"When she asks if he was ever married, he grabs her hand suddenly, jerking her toward him so she almost falls. He demands to know why she asked, and when she asks him to let go, he refuses to do so until she answers, finally pulling her until she falls. Flailing for balance, she inadvertently hits his face. He rebukes her for this, leaves and does not speak of it again.  Ann feels this is controlling, and decides his criticisms and orders were also controlling. Disturbed by his behavior, Ann begins to thinks of Loomis as a murderer and fears his horrible experiences have damaged his mind."

Now that's some dark tension, eh?  Want to see Robbie and Ejiofor have that escalation?  Me too.  In the film, you get a whimper of that piece and little more.  Here's one more stellar moment.

"Loomis then uses her dog, Faro, to track her to the cave, where he burns her belongings, though Ann escapes. Ann's leg wound becomes infected. She hides in a hollow tree and has feverish dreams of another valley where children wait for her to teach them. Ann comes to believe the dreams are true and Loomis is insane, so she plans to steal the safe-suit and find her dream valley.  Moreover, she decides to kill Faro to prevent Loomis from tracking her in the meantime, making her feel equally a murderer."

Oh wow!  That sounds even better, right?  Yeah, it does.  Well, that doesn't happen either.  

So, what does happen?  That's the problem with "Z for Zachariah" as a film.  Not enough happens and the movie stops at the 2/3 point of the book.  Reading that novel summary, there is tremendous dramatic brevity to be had and proven talent on-screen that can deliver it.  The simplicity is there for a taut three-character game in a setting that doesn't require a broken bank of special effects or stunts of any kind.  There is room to explore the mental side with a slow boil led by Ejiofor's greatness for intensity.  The potential is there for a character-driven piece of thought-provoking suspense.  

Though greatly watered down, there is interest and intrigue that saves "Z for Zachariah" for casual viewing.  The New Zealand countryside doubling for West Virginia is easy on the eyes through the lens of cinematographer Tim Orr (the upcoming "Our Brand is Crisis" and "Pineapple Express").  As the requisite object of affection, Margot Robbie does fare better than someone like Mila Kunis in "Book of Eli"  at playing the impossibly beautiful woman trying to be unkempt and backwoods with an accent and sans makeup.  She's too much, but she could have been worse.  Chris Pine comes in late to add what appeal he can, but he too is unsuccessful trying to play un-pretty.  The real treat is, to no surprise, Chiwetel Ejiofor.  He is fully invested in a handcuffed version of John Loomis and sells every scene and moment he holds.

However, too much potential sits untapped by Zobel and his screenwriter Nissar Modi, whose only previous credit is the straight-to-DVD supernatural flick "Breaking at the Edge" from two years ago).  The film comes across like a porch rocker (set to a meandering, light score from Heather McIntosh) served with a virgin Arnold Palmer and not a stiff cocktail of mental games or cat-and-mouse posturing for dominance and survival.  Worse yet, if you read that summary, you won't see the third Caleb character played by Chris Pine.  That movie creation, among other choices, include an open-ended ending, feel out of place and underdeveloped.  "Z for Zachariah" goes down as a missed opportunity.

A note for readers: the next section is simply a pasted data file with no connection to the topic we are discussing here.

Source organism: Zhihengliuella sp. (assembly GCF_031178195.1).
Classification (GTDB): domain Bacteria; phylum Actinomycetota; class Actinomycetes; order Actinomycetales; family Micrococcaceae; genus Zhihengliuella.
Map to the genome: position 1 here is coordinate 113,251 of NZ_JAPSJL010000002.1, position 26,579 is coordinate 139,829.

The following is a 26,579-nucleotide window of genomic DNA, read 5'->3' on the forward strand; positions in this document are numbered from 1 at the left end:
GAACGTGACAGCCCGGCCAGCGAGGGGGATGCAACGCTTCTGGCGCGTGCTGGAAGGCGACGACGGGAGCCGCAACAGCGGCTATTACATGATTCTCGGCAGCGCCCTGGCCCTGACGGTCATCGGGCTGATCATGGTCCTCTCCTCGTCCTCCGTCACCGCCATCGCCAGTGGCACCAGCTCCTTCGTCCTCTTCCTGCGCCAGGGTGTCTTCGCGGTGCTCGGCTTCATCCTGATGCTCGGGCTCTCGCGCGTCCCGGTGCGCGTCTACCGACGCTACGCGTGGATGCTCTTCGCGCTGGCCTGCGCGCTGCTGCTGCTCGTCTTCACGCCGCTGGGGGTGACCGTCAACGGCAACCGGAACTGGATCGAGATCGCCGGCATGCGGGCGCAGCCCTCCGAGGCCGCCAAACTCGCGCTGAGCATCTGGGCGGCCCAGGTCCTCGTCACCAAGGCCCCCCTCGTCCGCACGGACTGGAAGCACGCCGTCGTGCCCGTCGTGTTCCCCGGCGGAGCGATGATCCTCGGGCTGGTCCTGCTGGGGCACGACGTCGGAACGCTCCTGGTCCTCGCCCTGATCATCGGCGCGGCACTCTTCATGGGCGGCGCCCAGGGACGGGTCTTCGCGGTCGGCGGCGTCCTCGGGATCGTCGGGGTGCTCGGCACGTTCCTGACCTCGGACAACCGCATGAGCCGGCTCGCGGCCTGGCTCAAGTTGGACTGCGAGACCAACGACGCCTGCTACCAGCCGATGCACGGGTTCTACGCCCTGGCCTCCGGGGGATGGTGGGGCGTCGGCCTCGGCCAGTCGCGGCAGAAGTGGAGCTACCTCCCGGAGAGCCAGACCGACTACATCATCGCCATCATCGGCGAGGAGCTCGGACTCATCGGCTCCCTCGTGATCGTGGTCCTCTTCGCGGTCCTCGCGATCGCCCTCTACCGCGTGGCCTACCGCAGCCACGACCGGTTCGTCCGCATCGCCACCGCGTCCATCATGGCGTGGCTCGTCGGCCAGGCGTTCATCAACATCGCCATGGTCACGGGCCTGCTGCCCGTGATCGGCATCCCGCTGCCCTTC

LESSON #1: RESOURCEFULNESS WITHIN LIMITATIONS-- Ann demonstrates the work ethic and homely resourcefulness it would take survive in such an isolated setting.  She is careful, thoughtful, and still takes pride in her work, despite having no one to impress except the God she believes is watching over her.  She is reasonably disciplined to think her choices through.

LESSON #2: ACCEPTING NEW COMPANIONS AFTER ISOLATION-- Loomis and, later, Caleb represent the first people Ann has seen since her family left her alone on the homestead.  Thanks to her pious disposition, she is willing and giving to accept new people and companions after spending so much time alone.  I think everyone isolated under those circumstances would throw caution to the wind and relish in the prospect of human contact if it presented itself.  Her work ethic and resourcefulness only adds to Ann's acceptance of others.

LESSON #3: THE BOUNDARIES OF A LOVE TRIANGLE-- In that kind of isolation, a little measure of human instinct takes over for attraction.  Hey, a girl has needs and guys can be even worse, especially when the girl looks like Margot Robbie.  In "Z for Zachariah," two very different roosters are in the hen house and that kind of unintended competition is going to have ramifications.  Love triangles have boundaries.  Someone is going to get a better majority, while another comes up short.  Asking to stay platonic is probably too difficult in this scenario.